Little Tasman



shed photos & info ex Ken Ricketts. Pt Wells photo ex Mark Edmonds. details ex Harold Kidd. edited a lot by Alan H

Back in early March Ken Ricketts dropped in to see artisan boat builder Colin Brown at his Omaha yard. Colin & side kick, Josh, have been restoring the rather pretty 26′ Colin Wild launch Little Tasman.  She was named Tasman when built in 1925 for Albert Spencer & changed her name to Little Tasman in 1927 when the bigger Tasman (photo included below) was launched by the same owner/builder. Its said she that LT was a prototype / test boat – Mr Spencer was not short of a few pennies 😉

It is such good news to see whats happening to Little Tasman as she sat on a front lawn at Pt. Wells for a number of years (photo below) & her future was at risk.

Little Tasman at Pt Wells

In Harold Kidd’s words Little Tasman is ‘pure class’ & whats happening in Colin’s shed is also pure class  – the man is one of the best classic friendly tradies out there.

You will see in the above photos that she now has a brand new 4 cyl Nanni 38 hp diesel in place, which should give her a top speed of around 10 knots, with a cruising speed, with her 2 to 1 reduction gear, of around 7 knots. Will be interesting to see her performance as the Nanni is a lot lighter than the old 6 cyl Ford diesel it is replacing.

Her restoration has seen most of her ribs replaced, a full recaulk (no splining), work on the forepeak & bow, a new dodger, very faithfully copied from the original & a full interior refit & partial redesign of the interior layout, for greater space use, & practicality.
Steering will be from the front of the tram top, as it was before, where there will be a large hatch fitted, to the newly replaced, as original, T & G cabin top. Check out the stern photo, classic Colin Wild on show there 🙂

Launch date is fast approaching so we will update on the event.

Read more on her past here

Below is a photo of Tasman that I took a few years ago in Sullivans Bay. She is stunner & on a lot of woodys bucket list.

Tasman @ Sullivans Bay

30-06-2016 – Another great photo update from Ken R of Little Tasman’s restoration at Colin Brown’s yard. Remember click on photos to enlarge 😉

13 thoughts on “Little Tasman

  1. Pingback: Little Tasman Restoration | #1 for classic wooden boat stories, info, advice & news – updated daily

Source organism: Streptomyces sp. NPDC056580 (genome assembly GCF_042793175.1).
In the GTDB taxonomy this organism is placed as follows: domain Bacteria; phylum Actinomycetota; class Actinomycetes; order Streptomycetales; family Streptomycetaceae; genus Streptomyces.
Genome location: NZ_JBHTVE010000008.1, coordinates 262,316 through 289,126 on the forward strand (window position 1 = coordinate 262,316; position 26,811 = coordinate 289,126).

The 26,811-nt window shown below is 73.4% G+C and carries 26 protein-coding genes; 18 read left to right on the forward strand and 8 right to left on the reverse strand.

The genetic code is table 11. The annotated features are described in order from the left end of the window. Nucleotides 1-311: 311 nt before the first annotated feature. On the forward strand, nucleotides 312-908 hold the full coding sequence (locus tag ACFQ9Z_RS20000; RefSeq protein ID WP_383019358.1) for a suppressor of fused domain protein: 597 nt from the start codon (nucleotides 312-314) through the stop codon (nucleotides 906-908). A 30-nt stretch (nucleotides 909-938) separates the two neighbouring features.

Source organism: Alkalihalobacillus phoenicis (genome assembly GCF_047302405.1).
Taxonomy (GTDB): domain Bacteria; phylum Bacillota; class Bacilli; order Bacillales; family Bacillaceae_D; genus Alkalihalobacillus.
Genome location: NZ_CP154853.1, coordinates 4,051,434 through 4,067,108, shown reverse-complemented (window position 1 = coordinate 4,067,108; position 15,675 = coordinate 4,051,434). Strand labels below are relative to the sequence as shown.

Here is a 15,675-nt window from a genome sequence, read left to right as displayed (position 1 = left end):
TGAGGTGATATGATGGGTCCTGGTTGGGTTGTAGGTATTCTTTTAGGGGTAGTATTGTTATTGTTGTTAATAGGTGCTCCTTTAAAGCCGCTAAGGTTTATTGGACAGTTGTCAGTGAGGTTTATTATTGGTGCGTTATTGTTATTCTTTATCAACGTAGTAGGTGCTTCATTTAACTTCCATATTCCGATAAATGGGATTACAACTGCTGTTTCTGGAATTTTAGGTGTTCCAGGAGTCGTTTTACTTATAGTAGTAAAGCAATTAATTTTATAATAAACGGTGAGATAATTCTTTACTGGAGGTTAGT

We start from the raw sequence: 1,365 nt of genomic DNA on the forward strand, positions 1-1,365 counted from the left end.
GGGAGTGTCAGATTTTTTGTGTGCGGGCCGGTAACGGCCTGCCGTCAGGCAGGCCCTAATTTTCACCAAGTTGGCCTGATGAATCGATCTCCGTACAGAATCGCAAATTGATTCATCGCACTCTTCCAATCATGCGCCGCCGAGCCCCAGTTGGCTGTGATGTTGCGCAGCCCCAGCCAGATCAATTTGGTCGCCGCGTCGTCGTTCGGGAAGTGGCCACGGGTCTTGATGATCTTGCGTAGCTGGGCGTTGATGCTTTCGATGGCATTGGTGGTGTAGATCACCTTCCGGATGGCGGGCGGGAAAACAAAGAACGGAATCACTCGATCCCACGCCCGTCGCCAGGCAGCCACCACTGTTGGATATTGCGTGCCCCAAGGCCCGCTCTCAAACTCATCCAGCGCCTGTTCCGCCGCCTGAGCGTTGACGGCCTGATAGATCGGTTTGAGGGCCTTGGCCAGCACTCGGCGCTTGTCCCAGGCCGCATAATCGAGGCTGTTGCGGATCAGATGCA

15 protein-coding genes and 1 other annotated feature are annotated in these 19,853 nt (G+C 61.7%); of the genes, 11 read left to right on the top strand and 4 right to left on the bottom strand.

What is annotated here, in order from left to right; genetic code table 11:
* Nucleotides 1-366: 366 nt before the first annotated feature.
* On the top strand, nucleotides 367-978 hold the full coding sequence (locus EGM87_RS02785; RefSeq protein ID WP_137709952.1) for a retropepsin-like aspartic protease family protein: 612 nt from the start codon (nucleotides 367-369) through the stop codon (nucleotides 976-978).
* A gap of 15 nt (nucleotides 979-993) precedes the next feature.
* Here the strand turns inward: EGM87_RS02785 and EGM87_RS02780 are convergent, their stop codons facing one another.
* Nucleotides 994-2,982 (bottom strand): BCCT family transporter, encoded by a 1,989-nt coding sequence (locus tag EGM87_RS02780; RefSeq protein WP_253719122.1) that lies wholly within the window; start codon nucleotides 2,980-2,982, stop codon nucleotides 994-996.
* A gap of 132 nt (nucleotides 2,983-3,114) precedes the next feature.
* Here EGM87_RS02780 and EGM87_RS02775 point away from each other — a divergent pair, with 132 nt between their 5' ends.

2. Pingback: Little Tasman Out Of The Shed | #1 for classic wooden boat stories, info, advice & news

  3. Ditto Jason’s comment.Can’t beat the tried and true.Also, ( in my opinion) looking down the line a bit,removing cotton and linseed putty in the future will be less damaging to the plank edges than the gelatinous and highly adhesive nature of the modern products when cured.


  4. Thanks Alan, I had been looking at his videos and he makes it look pretty easy, ha ha, but I have a whole bunch of people telling me you don’t need to caulk with cotton any more, that the Simson & Sitka products are suitable for filling the seams without cotton – are they right, or should I go old school, or both cotton & Simson? So confused!!


  5. Hello Mandy
    I’m not saying that this is perfect or even good advice (just covering my ass) BUT a ship wright named Louis Sauzedde has 32 videos on youtube that are very informative. Google search ‘Tips from a shipwright’
    The caulking one (link below) is good.
    Cheers Alan H


  6. Can you tell me how you caulked the boat please. I am restoring an old wooden boat which has been stripped back to bare planks and am getting conflicting advice re cotton caulking vs chemical.


  7. Col Wild got really serious with his tumblehome on this one. I thought LM and Tasman had a lot of twist but that is outrageous, and very attractive! Great job on the restoration.


  8. Wow Colin will make a great job and the hull will be relieved without the weight of that old Henry.


  9. Looking great! I suppose the new dodger is to suit the owners needs? As she was as per the 1927 racing photograph when sitting at Pt Wells which is quite different to today’s photos (for’d windscreen excepted)


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